The other hits my Carrier. Without shields to protect it, the actual number on the dice is important. One through six represent hit locations on the ship itself: its weapons system, launch bays and so on. Each has a disk which gets removed if it hit and that system is no longer functional. Another hit on that system and the ship gets destroyed. Rolling seven or more means the shot get absorbed by armour.
The Aegis takes a hit on the fighter bays. This is good because I've launched both my fighter wings. But it's bad because the bays have two numbers, two and three, meaning double the chance that a stray shot will blast it to atoms.
There's nothing I can do about that now: the Carrier has already acted. So instead I push my two fighter wings into action. I flick the biggest one hard, trying to get close to an enemy wing, then line up the three shots. The first two smack home but, neatly, removing rings makes it a much smaller target. The last one bounces off into space. My other wing, already a tiny single disk, only gets a single dice and does nothing.
Next turn I'm faced with a dilemma. Ships only get two actions, but my Carrier really needs three. I want to launch my bomber wing and fire at the enemy. I don't need those fighter bays any more but leaving them unrepaired is a big risk if I'm hit again. Grudgingly I use a precious action to patch up the launch bays and put my bombers into space.
Bombers are dangerous. They don't fire lasers, but missiles, for which you flick a standard six-sided die. It's a lot more accurate than the lasers plus, of course, there's no chance of rolling over seven and doing no damage. One of my daughter's destroyers has no shields so it's a plumb target. She takes her own risk, flicking it close to the bombers and taking a three-shot volley. Each one hits, destroying a segment of the wing. There'll be no missile salvos this game.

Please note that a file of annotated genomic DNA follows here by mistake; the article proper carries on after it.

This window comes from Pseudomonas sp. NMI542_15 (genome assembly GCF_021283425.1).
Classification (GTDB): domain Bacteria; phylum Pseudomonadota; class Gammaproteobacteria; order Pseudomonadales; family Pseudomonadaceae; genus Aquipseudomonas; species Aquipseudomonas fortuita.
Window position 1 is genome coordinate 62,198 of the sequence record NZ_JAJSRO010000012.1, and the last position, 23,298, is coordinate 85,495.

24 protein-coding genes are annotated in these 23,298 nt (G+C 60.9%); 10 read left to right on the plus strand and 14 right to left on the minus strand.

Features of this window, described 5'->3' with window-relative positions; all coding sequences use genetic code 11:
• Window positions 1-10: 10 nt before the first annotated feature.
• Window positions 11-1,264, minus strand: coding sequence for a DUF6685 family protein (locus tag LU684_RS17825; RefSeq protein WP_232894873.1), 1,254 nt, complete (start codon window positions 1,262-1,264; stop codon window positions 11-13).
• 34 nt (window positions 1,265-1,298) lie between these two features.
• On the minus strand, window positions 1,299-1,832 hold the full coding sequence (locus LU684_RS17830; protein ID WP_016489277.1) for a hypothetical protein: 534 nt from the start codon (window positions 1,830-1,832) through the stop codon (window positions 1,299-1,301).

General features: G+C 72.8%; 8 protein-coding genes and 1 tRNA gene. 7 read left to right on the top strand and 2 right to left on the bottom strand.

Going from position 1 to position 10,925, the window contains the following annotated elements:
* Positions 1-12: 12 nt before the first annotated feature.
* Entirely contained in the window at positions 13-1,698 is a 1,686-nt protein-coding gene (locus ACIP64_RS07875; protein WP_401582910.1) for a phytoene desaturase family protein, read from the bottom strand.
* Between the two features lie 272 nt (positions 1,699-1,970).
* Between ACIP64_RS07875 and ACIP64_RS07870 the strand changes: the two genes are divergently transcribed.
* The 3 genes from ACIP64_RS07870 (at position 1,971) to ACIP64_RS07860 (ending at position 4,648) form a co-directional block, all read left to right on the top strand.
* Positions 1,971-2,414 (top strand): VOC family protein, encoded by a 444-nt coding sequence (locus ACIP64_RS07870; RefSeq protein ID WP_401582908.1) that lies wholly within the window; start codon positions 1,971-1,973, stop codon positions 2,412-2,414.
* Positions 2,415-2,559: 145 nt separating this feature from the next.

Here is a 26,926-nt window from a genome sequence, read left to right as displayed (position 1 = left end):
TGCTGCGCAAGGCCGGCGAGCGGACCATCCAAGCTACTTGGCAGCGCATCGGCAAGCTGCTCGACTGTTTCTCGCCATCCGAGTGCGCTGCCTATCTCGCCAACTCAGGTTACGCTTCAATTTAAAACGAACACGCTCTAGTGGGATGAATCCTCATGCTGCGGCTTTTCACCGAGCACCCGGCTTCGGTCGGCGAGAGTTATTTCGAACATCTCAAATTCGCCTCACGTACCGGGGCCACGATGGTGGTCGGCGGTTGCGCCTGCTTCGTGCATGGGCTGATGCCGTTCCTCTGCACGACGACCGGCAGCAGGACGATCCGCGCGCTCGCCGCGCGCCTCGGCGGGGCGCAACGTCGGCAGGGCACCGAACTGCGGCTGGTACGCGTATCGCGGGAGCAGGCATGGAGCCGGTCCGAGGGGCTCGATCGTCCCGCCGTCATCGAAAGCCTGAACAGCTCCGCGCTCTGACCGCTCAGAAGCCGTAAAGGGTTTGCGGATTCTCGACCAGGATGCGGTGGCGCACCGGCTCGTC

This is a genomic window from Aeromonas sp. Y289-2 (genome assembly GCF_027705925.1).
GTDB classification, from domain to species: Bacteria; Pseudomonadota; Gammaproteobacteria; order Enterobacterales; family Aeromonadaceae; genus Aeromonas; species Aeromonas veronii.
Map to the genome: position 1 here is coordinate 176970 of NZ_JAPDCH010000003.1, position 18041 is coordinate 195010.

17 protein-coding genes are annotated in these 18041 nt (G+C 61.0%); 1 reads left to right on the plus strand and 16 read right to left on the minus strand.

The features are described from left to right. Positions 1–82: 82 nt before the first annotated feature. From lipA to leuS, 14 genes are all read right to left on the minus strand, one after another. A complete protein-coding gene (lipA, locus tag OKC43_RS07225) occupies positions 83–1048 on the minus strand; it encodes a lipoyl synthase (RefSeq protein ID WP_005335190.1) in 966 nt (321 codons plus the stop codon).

On it goes flicking, spinning and giggling for a couple more turns. Fighters and bombers get smashed out of space. But now I have a problem. My Carrier is not a weapons platform. It physically can't do enough damage to the two Destroyers to outpace their ability to repair. I want to call the game, but my daughter lovingly wants the chance to finish me off.
She leans in over the first Destroyer and, in her eagerness for blood, smashes it far too hard. The acrylic ship careers off the table and clatters to the floor in a fit of laughter. It's short-lived. With glee, I pick up the rules and point out that a ship off the table is "routed" and effectively dead. Sulkily, she flips the ship sheet and we find, printed on the back, the legend "Their Spirit Lives On". The sulk is short lived.
Even one against one, it's not much of a fight and she celebrates with a dive into the rulebook to look at the next scenario. After my drubbing, I'm rather more interested in the free-form rules where you can pick your own ships to a points value. But then again, the scenarios have special rules and objectives. FlickFleet looks and plays like the sweet love child of dexterity games and tactical miniatures titles. And it works so well that it makes me wonder why no-one thought to marry them earlier.
FlickFleet is currently raising funds on Kickstarter. We played a fully-featured pre-production copy.